06 February 2008

The Hacker Within I

I only blog from the office when I have something work-related to share. Now is one of those times.

Because code development is part and parcel of our work as computational researchers, my advisor encourages our group to unleash and cultivate "The Hacker Within" (THW). THW is always trying to improve his or her computing experience--customizing, automating, and navigating parts of the digital landscape in new (and hopefully more productive) ways. Plus, messing with THW-related projects is usually more fun than doing whatever work you're supposed to be doing.

My THW project the last day or so has been switching over to using Emacs, which I have to say has already yielded some nice results. The learning curve on the key bindings is a little steep, but I'm getting better.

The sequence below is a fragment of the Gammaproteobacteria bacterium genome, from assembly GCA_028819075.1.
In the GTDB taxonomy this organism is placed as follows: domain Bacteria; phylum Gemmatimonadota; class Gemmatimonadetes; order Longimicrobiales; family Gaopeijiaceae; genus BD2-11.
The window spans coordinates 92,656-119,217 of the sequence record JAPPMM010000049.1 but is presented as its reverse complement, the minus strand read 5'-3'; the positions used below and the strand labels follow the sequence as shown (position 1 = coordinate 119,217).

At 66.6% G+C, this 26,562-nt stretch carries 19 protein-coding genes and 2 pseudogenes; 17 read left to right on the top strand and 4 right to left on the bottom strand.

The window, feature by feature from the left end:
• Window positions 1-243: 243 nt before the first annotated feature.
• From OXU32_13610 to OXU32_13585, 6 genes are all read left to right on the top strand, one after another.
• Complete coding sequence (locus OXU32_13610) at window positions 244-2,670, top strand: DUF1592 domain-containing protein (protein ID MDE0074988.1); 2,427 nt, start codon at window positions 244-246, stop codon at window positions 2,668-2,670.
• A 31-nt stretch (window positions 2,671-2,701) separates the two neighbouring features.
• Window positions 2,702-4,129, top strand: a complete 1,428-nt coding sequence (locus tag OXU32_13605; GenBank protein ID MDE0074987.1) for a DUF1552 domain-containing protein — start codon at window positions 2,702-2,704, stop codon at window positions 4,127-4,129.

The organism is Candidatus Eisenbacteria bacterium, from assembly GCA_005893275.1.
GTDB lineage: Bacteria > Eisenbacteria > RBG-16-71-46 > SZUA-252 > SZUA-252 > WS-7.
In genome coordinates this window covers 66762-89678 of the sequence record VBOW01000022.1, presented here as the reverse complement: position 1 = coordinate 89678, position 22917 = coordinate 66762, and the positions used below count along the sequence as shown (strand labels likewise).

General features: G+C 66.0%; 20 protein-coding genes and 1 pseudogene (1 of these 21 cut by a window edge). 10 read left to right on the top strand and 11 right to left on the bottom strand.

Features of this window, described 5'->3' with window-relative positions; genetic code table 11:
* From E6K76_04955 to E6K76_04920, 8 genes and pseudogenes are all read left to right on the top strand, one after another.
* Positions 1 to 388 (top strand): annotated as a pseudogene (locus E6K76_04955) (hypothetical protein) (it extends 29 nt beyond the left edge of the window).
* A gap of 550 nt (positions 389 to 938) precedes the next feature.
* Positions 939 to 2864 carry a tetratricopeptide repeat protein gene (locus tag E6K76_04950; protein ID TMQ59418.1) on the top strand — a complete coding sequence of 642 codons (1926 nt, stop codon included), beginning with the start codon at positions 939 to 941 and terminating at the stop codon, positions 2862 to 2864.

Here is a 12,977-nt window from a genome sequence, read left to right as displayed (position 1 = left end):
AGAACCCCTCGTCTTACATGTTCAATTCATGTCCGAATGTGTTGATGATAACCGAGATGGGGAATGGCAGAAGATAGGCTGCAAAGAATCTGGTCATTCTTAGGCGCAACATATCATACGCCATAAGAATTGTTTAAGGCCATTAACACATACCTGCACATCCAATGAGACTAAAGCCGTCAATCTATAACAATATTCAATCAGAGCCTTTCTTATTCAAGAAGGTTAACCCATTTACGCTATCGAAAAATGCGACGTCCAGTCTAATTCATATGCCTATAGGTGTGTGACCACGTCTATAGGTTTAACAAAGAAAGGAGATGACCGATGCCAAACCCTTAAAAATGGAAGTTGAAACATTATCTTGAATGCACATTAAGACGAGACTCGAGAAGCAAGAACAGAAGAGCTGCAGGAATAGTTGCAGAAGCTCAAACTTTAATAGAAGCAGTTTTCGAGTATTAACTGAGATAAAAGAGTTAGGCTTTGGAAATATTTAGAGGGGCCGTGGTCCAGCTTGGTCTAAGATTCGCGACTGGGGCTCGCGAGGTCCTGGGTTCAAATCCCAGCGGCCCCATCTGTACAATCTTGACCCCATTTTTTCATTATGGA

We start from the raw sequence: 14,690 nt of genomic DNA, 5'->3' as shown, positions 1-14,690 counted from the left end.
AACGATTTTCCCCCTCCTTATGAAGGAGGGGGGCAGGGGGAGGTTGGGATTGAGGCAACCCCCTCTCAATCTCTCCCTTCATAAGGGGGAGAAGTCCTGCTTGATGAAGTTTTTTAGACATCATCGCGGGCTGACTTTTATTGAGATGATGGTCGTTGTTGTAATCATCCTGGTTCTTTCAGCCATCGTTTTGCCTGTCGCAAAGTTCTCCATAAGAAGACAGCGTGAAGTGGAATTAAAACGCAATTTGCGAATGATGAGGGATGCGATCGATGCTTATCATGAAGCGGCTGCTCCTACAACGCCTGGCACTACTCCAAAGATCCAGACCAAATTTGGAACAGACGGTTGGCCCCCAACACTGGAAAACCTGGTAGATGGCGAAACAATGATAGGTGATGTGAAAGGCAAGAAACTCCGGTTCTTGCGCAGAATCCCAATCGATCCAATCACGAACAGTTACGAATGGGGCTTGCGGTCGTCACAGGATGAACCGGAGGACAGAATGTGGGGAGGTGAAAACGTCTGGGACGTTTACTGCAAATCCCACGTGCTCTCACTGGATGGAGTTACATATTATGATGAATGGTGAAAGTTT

One of my long-time complaints with Emacs (or rather short-time, since I've only been using Linux for a year or so, which while I'm at it I should say that this and probably most future THW content will probably seem extremely lame to people who actually know what they're doing) was that there is no single-keystroke way to switch between open files, at least none that I could find. That functionality is extremely important when you're working with source code that's spread out over a bunch of classes (and hence files).

Well, today my HW fixed that, or rather he found the code someone else's HW had already written to fix that. I highly recommend Adrian Quark's Emacs customization buffer-stack, which brings Windows-Alt-Tab-like switching to Emacs buffers. I chose Ctrl-Tab for my key binding to his main function, as you can see from my .emacs file, which I include in the hope that it might be helpful to other new Emacs customizers-in-training.

Note: Other THW posts will be much shorter and to the point. I don't take blogging at work lightly, but I do think that since I get so much help with code development from online sources, I have the responsibility to "give back" once in a while, to the pathetic extent that I'm able to. In this longish post, I just wanted to sort of establish the context of THW.

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